"Andrew Gaff - who probably shouldn't be playing AFL football, with all due respect... he finished seventh in their best and fairest."
The last two weeks of the AFL’s home and away season are usually only consequential for teams battling for finals position. But rather uniquely, this season they were also important for teams at the other end of the ladder.
Both West Coast in Round 23 and North Melbourne in Round 24 confounded expectations by winning when the punditry suggested they needed to keep losing to improve their draft hand. All confirming one key lesson: we need to stop talking about tanking.
For many years, this has been a key topic of discussion on talkback radio and TV analysis shows. The chatter and the dissatisfaction with teams not going all out to win every single game eventually had an effect on the AFL schedule and rules around the AFL Draft.
For a long time, winning five games or fewer in a season entitled you to an additional draft pick before the first round. On the surface an active incentive to not win games. To many this was unacceptable, and the exhibition of Carlton and Melbourne playing each other but neither going that hard in the last game of the 2007 home and away was unedifying.
On the other hand, during the decade from 2000-2009, every team played in a preliminary final at least once. Teams climbed up the ladder quickly.
At the end of the decade, the automatic priority pick was abolished. Since 2010, Carlton, Essendon and St Kilda have not made a preliminary final. In addition to two more teams, climbing up the ladder became obviously more difficult.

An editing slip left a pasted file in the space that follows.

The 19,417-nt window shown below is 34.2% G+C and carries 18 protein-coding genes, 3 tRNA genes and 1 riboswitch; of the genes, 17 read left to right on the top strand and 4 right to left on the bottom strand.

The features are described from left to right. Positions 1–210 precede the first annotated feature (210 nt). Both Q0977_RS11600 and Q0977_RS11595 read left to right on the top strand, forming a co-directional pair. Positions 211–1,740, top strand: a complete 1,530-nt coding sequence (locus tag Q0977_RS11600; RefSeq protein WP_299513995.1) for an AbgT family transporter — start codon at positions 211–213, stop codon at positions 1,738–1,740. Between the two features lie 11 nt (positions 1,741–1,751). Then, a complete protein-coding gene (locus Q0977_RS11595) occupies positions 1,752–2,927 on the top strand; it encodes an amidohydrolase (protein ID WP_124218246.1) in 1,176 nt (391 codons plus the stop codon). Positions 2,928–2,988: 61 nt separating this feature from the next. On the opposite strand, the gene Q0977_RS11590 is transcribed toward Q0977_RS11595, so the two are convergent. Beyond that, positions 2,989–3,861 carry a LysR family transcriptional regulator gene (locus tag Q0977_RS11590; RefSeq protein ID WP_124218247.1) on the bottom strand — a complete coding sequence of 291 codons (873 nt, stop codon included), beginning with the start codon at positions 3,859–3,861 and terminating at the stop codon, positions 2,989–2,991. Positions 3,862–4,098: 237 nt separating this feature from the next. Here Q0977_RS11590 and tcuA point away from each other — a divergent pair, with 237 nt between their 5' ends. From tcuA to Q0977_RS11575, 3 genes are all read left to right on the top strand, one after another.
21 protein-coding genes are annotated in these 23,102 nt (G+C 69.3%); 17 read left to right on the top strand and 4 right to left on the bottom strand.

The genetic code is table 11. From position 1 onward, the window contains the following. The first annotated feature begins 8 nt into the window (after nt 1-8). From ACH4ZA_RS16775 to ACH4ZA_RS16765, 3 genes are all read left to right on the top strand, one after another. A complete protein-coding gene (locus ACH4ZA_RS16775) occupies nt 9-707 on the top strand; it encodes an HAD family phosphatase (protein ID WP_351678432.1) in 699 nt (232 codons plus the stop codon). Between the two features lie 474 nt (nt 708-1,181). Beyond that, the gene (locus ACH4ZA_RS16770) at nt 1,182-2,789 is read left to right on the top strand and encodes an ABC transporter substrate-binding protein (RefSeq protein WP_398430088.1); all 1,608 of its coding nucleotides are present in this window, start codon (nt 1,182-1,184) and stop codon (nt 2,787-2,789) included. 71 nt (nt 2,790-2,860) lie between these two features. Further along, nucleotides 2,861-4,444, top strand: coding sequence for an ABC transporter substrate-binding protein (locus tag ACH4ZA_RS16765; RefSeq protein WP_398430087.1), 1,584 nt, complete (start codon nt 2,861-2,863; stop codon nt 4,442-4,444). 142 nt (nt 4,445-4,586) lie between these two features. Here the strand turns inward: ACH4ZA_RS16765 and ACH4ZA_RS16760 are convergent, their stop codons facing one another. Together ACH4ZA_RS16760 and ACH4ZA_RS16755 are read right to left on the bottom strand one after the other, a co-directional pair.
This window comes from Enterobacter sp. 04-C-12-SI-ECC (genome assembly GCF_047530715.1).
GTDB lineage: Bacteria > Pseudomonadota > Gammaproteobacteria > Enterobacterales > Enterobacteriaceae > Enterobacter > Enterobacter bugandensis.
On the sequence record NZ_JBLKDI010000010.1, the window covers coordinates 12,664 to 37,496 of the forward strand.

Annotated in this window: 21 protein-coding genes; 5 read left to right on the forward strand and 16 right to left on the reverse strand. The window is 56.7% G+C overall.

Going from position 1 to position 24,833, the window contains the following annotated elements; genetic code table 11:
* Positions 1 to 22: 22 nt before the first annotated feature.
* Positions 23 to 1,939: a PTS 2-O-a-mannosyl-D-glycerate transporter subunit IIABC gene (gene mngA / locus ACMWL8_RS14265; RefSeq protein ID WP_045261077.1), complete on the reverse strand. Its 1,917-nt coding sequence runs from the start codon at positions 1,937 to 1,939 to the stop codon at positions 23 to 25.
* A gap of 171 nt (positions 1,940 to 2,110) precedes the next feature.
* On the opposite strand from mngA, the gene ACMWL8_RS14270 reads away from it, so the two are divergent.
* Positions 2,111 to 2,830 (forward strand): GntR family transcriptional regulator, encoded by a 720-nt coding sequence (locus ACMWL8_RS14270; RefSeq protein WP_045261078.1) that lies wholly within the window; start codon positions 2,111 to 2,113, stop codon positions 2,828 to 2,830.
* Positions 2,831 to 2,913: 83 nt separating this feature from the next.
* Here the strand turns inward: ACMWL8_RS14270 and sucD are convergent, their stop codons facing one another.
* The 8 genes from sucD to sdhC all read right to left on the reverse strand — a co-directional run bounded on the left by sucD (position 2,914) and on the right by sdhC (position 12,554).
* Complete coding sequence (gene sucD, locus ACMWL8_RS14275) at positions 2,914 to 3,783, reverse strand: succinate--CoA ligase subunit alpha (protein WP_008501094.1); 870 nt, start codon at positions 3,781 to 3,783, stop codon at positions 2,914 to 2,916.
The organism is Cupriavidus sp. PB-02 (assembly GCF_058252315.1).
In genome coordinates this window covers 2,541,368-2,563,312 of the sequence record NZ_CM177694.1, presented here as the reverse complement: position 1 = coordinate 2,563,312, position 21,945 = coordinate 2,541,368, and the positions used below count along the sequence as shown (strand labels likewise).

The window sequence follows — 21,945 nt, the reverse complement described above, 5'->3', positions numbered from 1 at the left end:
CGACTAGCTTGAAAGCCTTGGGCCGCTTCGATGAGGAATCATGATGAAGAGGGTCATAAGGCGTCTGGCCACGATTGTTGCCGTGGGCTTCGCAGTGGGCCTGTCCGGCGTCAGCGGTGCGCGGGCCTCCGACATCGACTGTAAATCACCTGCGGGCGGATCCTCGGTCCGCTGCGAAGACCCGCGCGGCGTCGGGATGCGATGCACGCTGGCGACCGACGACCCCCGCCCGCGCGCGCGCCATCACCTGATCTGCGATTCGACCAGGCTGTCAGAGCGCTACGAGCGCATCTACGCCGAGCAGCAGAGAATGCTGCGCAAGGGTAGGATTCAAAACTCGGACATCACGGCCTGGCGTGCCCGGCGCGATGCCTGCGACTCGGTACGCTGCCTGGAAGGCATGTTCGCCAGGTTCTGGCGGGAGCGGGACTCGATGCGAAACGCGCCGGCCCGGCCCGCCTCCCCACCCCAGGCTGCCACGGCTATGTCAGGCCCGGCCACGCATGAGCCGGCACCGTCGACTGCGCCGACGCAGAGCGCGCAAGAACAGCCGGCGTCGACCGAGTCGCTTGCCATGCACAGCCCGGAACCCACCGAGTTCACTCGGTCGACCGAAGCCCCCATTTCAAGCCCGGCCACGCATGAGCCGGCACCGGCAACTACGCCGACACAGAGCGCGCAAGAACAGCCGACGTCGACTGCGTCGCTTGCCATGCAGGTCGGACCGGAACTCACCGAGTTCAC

However, football people are still committed to winning, ably demonstrated by West Coast and North Melbourne recently. Perhaps it’s no accident both are coached by men who have a premiership under their belts. They realise how important a winning culture is. On the other hand, the difference between a pick 1 and a pick 2 remains marginal at best.
Before the pre-finals bye was introduced, under the current final eight system, no team finishing 5th-8th made a Grand Final. Since then, it’s happened two out of five years (there was no bye in 2020, and in 2021 the bye was before the Grand Final).
Again, the solution outweighed the problem, which really wasn’t a problem at all.
For a long time, AFL pundits have displayed a level of immaturity that does not befit the status of the league. The fixture is unfair (so is the NFL’s in the US, but no one complains about it over there), and tanking is a problem that cannot be tolerated.
Those who still think tanking must be stopped at any price look to the US as well as to the NBA where they have a draft lottery. Teams still tank egregiously despite only getting an increased chance of a better pick – and the NBA remains as popular as ever.
In brief, the AFL has more important pressing issues to deal with than worrying about a tanking issue which is rare in regularity and not terribly important either. Elite sportspeople still want to win. In the end, tanking is still in the aid of winning.
It’s not the end of the world when it does happen. So let’s stop talking about it so damn much.